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Exciting exoskeleton advances for people with mobility challenges

The introduction of breakthrough technologies has led to rapid improvements in engineering and healthcare solutions. One notable improvement is in the development of various types of exoskeletons to restore function and mobility to people with neurological conditions such as spinal cord injury and stroke.The central theses:

  • Smaller and lighter exoskeletons contribute to efficient movement and improved stability.
  • Exoskeletons controlled by artificial intelligence will lead to better movement quality and allow the user to perform as many movements as possible.
  • Exoskeletons with energy harvesting capabilities allow the user to mobilize for as long as they want.

Despite the progress made in this field, there is always room for improvement. With this in mind, various teams around the world are working to develop exoskeletons that are smaller, lighter, use artificial intelligence and are self-powered.

Mobility limitations can be incredibly frustrating and debilitating for people with certain neurological conditions. Using exoskeletons allows for more movement and independence. Read on to learn more about the latest advances in exoskeleton technology.

From hard to soft robotic exoskeletons

The current generation of exoskeletons is mainly composed of hardware material and rigid structures. While the hard exoskeleton is applicable in industrial environments and the rigid structure is necessary to maintain its structural integrity, it also brings several challenges. For example, exoskeletons become huge and very heavy, making it difficult for patients with neurological conditions to use them effectively. In addition, the current exoskeleton has biomechanical deviations from normal human anatomy. This often leads to ergonomic problems (e.g., poor posture), which may put a patient at higher risk of developing medical problems related to limb paralysis (e.g., low back pain).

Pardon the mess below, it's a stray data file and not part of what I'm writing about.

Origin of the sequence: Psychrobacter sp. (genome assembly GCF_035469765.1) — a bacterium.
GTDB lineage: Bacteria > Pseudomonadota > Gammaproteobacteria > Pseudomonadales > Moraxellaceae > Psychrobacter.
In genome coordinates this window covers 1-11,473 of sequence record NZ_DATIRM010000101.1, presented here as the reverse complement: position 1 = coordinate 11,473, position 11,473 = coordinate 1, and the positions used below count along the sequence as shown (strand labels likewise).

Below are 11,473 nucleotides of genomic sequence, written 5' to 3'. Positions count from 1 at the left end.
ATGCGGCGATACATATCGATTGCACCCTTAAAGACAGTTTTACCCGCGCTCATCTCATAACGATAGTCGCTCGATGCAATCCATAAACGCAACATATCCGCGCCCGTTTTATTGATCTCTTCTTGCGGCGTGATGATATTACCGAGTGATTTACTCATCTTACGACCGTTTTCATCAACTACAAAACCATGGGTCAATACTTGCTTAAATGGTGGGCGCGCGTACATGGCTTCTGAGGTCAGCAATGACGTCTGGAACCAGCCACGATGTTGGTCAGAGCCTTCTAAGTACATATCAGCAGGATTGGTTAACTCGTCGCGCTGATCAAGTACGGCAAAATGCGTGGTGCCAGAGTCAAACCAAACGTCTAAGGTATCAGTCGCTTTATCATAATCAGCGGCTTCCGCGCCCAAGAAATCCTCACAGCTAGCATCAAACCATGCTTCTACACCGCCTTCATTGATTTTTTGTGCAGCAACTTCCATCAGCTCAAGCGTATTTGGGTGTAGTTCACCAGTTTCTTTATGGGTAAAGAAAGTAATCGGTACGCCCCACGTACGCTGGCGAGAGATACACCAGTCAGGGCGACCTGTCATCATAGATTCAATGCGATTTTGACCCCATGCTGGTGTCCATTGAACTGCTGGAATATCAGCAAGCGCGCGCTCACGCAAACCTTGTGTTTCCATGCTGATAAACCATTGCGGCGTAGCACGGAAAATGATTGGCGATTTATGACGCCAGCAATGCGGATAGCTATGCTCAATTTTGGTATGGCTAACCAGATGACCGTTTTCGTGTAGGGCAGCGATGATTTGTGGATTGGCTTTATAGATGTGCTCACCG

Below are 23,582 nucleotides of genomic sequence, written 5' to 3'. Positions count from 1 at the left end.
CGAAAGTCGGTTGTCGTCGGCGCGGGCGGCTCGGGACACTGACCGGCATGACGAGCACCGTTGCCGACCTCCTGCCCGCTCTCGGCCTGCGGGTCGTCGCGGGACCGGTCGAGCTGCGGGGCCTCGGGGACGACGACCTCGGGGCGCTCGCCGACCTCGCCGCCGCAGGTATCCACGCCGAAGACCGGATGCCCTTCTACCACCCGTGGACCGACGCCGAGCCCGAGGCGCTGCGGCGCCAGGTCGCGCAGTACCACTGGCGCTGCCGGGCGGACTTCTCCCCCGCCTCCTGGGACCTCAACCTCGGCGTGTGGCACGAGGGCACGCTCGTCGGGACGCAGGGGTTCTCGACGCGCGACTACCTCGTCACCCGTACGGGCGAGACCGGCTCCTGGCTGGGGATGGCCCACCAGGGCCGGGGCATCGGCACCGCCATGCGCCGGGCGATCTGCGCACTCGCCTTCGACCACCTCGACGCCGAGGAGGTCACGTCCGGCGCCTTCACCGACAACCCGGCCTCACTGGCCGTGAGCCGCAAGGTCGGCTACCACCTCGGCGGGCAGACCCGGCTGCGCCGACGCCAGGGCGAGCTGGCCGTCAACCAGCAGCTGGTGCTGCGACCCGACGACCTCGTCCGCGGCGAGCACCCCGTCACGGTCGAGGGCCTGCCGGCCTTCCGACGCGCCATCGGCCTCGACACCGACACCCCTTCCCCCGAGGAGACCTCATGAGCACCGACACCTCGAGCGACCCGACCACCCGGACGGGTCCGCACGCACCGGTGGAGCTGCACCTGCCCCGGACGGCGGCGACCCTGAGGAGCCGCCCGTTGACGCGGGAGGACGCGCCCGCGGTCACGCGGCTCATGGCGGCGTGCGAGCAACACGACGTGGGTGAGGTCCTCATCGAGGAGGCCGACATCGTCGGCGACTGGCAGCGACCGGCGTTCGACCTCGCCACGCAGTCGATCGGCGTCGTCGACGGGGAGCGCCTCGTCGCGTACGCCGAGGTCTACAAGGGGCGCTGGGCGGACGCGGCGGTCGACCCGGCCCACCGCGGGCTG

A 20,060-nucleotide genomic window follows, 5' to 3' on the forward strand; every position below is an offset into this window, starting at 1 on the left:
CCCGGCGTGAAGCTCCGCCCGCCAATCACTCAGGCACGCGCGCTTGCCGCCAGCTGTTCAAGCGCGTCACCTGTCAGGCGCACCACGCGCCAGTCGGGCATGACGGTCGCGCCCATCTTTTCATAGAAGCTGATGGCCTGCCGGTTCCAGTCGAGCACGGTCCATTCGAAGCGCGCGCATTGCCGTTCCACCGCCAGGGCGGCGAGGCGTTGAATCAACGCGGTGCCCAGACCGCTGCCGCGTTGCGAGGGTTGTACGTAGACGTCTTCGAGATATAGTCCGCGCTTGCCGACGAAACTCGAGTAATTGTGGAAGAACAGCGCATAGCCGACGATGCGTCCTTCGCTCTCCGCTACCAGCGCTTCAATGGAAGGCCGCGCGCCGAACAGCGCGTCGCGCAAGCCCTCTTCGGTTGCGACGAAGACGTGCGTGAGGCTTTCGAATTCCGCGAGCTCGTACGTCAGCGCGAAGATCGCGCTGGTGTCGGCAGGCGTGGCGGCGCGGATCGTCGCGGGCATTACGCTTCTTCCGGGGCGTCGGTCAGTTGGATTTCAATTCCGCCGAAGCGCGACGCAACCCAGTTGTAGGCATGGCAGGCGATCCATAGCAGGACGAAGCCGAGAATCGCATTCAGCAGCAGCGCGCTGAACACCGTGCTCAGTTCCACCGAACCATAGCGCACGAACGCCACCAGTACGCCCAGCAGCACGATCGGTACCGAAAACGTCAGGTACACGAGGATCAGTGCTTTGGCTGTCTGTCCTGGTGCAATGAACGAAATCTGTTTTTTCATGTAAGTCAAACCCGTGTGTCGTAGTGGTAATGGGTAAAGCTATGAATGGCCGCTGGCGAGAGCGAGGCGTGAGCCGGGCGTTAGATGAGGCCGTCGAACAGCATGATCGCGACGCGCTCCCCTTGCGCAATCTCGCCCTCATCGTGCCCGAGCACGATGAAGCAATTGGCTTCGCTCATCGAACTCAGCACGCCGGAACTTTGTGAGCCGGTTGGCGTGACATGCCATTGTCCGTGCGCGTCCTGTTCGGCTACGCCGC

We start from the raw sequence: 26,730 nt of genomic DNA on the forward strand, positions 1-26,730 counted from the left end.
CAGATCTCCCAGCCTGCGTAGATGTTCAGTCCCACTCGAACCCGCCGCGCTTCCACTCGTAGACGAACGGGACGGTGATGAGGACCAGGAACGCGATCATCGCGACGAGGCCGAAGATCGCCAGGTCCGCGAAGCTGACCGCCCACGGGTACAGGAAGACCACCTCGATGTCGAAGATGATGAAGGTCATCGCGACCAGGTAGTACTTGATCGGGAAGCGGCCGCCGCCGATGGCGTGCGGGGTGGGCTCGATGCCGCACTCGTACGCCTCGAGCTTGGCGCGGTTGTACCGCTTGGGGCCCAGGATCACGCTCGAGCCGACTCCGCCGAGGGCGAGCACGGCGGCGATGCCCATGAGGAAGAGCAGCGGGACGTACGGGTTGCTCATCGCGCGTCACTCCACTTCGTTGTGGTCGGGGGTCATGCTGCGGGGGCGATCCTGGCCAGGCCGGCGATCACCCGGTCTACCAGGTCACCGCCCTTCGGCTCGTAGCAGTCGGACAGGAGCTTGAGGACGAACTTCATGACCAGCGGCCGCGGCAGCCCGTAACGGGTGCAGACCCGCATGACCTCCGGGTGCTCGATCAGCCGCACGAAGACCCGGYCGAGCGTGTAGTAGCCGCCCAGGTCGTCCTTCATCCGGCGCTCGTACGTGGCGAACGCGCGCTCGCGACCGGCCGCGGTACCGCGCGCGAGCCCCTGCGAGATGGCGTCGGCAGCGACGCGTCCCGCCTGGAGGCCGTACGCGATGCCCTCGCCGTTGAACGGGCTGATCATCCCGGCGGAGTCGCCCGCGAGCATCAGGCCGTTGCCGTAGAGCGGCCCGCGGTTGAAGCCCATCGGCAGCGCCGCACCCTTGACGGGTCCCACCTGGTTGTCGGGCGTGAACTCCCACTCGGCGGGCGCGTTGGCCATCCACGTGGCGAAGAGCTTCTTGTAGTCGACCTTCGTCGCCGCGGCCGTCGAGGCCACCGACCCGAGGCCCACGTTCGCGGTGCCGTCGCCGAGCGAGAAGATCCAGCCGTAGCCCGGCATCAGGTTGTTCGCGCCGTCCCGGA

The Harvard Biodesign Lab, along with its international collaborators, has sought to address these limitations by developing a new generation soft robotic exoskeleton. This new generation exoskeleton consists of an electrically controlled joint attached to a soft support sleeve that is attached to the limb with nylon straps. It also has an integrated system of digital sensors and high-resolution cameras that track the path, efficiency and speed of limb movement. This system allows doctors to collect data that can monitor the patient's progress during physical rehabilitation.

Other advantages of soft robotic exoskeletons include:

  • Easy
  • Smaller size
  • Efficient motion transmission
  • Effective mechanical support
  • Improved stability during functional tasks

The soft robotic exoskeleton is currently undergoing rigorous testing and new development and is expected to be ready for use in a rehabilitation setting in 2023.

Exoskeletons for energy generation